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NATO Ends Air War

By Linda D. Kozaryn
American Forces Press Service

WASHINGTON, June 21, 1999 – NATO officially ended its air war against Yugoslavia June 20, after Serb forces completed their withdrawal from Kosovo.

"I have been informed by the Supreme Allied Commander, Europe, that all Federal Republic of Yugoslavia military and police forces have now departed Kosovo," NATO Secretary General Javiar Solana said in a statement released June 20 at NATO's Brussels headquarters.

"Acting under the authority granted to me by the North Atlantic Council," said the head of the 19-nation security alliance. "I have accordingly decided to terminate with immediate effect the air campaign, which I suspended on June 10, 1999."

U.S. and NATO aircraft flew more than 34,000 sorties during the 79-day air campaign that began March 24. After more than two months of strikes, Yugoslav leaders agreed June 9 to comply with NATO's call for a cease fire. The next day, NATO suspended the operation until alliance authorities could verify the Serb's complete withdrawal.

Operation Allied Force accomplished the international community's goals for Kosovo, Solana said in a June 21 speech in Budapest, Hungary. "Yugoslav security forces have left," he said. "The [KLA] is being demilitarized. The refugees are returning home. An international security force, with NATO at its core, has entered Kosovo, and is in the process of establishing a safe and secure environment for all the citizens of Kosovo."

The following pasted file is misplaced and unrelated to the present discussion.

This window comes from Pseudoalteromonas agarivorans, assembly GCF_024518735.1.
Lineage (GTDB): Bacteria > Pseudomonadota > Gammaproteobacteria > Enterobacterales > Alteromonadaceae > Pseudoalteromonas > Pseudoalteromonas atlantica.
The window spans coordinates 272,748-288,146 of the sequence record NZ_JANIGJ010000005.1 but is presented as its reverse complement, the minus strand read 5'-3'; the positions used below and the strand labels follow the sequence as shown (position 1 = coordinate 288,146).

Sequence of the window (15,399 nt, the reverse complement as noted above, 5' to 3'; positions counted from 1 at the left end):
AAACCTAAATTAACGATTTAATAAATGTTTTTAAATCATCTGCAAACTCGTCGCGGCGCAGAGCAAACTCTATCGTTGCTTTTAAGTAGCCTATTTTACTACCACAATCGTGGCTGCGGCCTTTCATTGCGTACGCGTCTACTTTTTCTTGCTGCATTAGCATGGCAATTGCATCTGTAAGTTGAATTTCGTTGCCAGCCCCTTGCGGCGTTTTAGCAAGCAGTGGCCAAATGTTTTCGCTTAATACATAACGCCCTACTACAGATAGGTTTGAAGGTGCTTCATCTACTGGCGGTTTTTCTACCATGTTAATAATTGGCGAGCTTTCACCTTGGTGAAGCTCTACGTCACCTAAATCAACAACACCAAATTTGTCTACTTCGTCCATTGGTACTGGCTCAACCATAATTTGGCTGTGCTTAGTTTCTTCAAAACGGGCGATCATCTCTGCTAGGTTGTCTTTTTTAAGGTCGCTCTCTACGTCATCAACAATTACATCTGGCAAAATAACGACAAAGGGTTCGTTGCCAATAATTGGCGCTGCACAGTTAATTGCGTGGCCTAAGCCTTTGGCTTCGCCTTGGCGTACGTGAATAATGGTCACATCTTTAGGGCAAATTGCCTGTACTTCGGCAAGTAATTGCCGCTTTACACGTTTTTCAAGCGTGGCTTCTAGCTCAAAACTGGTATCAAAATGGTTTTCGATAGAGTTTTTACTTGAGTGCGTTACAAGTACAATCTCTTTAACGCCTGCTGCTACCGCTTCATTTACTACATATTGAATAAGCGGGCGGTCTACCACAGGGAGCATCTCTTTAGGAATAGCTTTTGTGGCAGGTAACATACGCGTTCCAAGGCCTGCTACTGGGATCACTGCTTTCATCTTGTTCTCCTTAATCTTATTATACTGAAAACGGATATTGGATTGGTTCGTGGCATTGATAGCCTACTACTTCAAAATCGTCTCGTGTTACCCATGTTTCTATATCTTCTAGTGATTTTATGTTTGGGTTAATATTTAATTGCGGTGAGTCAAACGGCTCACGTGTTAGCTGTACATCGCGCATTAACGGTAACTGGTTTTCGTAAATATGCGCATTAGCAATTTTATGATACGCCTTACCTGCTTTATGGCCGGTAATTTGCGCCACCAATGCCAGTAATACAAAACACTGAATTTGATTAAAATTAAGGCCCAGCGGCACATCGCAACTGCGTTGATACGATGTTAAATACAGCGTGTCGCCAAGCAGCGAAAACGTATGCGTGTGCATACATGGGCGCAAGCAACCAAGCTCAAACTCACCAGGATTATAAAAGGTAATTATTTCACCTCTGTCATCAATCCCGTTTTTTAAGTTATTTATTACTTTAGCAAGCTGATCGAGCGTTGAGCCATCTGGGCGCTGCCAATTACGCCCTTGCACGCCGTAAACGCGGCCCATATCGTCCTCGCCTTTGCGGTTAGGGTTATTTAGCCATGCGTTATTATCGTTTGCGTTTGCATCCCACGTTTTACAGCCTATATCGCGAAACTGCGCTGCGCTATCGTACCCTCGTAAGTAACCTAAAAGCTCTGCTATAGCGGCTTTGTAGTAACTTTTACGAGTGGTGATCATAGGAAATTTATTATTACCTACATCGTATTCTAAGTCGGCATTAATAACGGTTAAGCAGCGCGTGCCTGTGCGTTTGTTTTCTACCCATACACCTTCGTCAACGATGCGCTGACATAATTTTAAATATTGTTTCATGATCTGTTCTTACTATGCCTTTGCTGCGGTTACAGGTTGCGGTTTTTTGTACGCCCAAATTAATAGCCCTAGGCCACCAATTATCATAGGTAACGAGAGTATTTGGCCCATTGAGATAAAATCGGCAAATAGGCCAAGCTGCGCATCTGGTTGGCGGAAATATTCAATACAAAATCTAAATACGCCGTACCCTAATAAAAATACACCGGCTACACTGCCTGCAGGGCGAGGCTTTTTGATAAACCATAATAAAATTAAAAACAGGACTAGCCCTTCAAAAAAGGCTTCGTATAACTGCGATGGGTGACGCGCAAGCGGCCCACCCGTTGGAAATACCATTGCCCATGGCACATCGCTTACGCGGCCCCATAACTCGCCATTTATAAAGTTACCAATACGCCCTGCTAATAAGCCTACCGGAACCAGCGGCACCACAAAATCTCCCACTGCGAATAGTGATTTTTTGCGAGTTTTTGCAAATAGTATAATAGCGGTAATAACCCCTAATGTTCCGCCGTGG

Solana thanked all those who contributed to the "truly global effort" to bring peace and stability to Kosovo. He saluted Operation Allied Force Commander, U.S. Army Gen. Wesley Clark, NATO's men and women in uniform "for their courage, professionalism and determination."

NATO was forced to take action to end Yugoslav President Slobodan Milosevic's "brutal campaign to expel an entire population from their homes and their country," Solana said. The alliance had to respond to this attack on its vision of an integrated, democratic Europe, he said.

"We were thus challenged to match our words with deeds," Solana said. "And that is exactly what we did through Operation Allied Force."

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